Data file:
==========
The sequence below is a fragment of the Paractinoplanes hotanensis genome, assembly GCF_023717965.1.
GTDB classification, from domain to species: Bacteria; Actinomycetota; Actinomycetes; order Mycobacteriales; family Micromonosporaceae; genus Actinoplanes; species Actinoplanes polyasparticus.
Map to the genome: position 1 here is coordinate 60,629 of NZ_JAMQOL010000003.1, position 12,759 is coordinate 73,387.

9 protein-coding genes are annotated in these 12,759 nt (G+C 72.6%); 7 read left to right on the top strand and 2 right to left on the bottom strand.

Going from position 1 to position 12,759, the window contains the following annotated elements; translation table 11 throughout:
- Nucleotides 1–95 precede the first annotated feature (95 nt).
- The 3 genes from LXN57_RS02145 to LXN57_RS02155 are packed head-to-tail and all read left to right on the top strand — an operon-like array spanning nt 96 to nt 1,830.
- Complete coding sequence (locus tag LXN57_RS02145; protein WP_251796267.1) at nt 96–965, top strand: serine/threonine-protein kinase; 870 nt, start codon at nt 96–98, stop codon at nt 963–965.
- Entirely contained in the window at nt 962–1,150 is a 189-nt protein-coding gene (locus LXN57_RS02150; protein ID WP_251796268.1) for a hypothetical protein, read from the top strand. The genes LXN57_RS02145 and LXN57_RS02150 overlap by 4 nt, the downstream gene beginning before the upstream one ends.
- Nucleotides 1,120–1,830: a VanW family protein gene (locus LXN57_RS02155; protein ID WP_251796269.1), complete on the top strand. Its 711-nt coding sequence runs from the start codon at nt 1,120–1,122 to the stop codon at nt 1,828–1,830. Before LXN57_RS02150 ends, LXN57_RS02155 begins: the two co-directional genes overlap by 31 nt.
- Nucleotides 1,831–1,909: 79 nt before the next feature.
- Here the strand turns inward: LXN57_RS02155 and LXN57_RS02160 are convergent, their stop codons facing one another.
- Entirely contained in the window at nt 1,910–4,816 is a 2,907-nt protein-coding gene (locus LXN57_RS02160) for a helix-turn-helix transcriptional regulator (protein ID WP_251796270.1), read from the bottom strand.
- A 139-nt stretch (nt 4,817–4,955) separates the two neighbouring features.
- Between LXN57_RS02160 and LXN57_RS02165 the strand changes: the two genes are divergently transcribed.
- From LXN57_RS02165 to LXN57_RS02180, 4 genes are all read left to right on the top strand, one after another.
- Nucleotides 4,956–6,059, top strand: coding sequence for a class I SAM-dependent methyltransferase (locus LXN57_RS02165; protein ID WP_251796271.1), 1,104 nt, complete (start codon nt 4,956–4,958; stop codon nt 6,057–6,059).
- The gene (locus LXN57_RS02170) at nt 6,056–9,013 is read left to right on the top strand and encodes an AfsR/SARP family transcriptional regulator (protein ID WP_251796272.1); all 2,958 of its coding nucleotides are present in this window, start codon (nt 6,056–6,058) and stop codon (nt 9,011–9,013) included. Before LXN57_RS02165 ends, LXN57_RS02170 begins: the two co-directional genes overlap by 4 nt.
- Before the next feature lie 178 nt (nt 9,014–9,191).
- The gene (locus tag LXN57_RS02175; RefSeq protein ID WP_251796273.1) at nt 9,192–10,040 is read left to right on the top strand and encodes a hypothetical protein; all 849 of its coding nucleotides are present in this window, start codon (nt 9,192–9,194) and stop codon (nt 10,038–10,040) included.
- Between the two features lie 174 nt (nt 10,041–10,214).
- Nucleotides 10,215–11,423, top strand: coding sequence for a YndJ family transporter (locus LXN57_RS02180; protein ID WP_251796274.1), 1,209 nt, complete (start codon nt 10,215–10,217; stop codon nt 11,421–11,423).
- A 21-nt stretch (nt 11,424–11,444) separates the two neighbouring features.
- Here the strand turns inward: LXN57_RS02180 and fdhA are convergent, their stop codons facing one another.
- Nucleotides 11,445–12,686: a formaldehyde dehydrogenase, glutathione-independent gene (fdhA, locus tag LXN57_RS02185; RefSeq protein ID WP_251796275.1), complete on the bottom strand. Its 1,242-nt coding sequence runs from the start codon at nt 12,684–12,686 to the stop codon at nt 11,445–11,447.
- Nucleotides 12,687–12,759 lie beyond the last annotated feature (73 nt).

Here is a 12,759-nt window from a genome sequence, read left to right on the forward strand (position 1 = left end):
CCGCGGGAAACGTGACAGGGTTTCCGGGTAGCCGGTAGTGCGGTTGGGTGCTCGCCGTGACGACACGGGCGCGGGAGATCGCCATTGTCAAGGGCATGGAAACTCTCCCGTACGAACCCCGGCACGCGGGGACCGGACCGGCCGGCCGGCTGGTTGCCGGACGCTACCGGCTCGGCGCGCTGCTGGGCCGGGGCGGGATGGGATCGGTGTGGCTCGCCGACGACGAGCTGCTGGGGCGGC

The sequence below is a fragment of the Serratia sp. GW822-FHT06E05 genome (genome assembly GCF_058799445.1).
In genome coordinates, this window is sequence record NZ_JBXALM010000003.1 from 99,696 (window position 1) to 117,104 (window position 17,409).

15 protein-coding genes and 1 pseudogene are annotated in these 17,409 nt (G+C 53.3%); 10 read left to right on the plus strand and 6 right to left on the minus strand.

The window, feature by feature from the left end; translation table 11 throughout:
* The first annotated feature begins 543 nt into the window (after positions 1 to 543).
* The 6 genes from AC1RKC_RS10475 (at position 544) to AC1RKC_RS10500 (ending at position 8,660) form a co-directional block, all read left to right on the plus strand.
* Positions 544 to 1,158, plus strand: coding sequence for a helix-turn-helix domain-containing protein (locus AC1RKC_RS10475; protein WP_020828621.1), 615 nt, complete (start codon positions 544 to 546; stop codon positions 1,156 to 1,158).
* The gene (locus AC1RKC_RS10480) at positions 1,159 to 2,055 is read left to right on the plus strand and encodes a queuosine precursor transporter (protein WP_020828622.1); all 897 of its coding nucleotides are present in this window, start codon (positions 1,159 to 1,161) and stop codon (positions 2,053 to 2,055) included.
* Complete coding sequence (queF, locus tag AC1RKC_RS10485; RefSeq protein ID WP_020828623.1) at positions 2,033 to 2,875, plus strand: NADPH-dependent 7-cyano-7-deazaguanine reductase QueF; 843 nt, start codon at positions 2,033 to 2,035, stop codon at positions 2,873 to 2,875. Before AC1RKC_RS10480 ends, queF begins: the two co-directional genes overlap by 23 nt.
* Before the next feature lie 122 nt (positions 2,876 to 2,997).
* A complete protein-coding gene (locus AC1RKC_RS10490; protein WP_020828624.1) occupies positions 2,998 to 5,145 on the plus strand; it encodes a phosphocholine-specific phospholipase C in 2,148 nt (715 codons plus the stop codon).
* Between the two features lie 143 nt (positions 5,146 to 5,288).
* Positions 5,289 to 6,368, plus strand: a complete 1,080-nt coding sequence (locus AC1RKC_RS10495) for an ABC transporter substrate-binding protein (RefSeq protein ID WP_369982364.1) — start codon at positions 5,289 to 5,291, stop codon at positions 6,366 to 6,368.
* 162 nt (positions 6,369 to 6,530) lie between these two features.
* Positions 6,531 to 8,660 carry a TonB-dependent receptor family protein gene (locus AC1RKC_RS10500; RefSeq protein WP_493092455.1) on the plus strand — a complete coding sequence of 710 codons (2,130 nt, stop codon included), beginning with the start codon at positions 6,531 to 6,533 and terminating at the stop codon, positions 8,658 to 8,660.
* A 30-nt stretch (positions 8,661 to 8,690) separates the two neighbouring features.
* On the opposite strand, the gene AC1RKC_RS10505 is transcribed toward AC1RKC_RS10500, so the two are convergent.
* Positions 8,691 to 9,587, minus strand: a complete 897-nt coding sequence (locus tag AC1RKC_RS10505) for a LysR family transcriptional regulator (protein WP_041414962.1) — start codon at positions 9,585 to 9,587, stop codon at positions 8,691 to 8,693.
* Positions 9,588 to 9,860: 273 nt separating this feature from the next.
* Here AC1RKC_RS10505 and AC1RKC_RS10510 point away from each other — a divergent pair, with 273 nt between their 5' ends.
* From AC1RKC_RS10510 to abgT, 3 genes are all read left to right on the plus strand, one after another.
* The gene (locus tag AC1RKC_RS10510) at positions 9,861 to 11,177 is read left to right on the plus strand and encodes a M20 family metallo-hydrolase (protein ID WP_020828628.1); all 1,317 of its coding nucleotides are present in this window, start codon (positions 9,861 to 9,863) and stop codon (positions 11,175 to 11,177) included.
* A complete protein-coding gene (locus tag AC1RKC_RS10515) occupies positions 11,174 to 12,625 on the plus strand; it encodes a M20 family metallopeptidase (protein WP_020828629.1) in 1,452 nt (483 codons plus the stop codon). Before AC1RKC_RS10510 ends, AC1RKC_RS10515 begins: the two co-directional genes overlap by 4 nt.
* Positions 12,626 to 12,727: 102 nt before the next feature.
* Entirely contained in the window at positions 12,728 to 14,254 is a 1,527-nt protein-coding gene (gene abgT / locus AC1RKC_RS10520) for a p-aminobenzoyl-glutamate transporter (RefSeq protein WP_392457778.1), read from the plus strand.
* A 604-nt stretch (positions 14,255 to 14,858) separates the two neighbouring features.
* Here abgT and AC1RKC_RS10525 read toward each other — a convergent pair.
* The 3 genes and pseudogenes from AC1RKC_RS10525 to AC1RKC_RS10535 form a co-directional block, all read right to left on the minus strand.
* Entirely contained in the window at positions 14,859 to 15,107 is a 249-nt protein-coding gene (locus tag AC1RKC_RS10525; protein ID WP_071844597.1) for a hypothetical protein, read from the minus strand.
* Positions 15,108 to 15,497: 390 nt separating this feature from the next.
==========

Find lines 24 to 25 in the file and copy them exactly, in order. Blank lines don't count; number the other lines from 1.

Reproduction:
- Here the strand turns inward: LXN57_RS02180 and fdhA are convergent, their stop codons facing one another.
- Nucleotides 11,445–12,686: a formaldehyde dehydrogenase, glutathione-independent gene (fdhA, locus tag LXN57_RS02185; RefSeq protein ID WP_251796275.1), complete on the bottom strand. Its 1,242-nt coding sequence runs from the start codon at nt 12,684–12,686 to the stop codon at nt 11,445–11,447.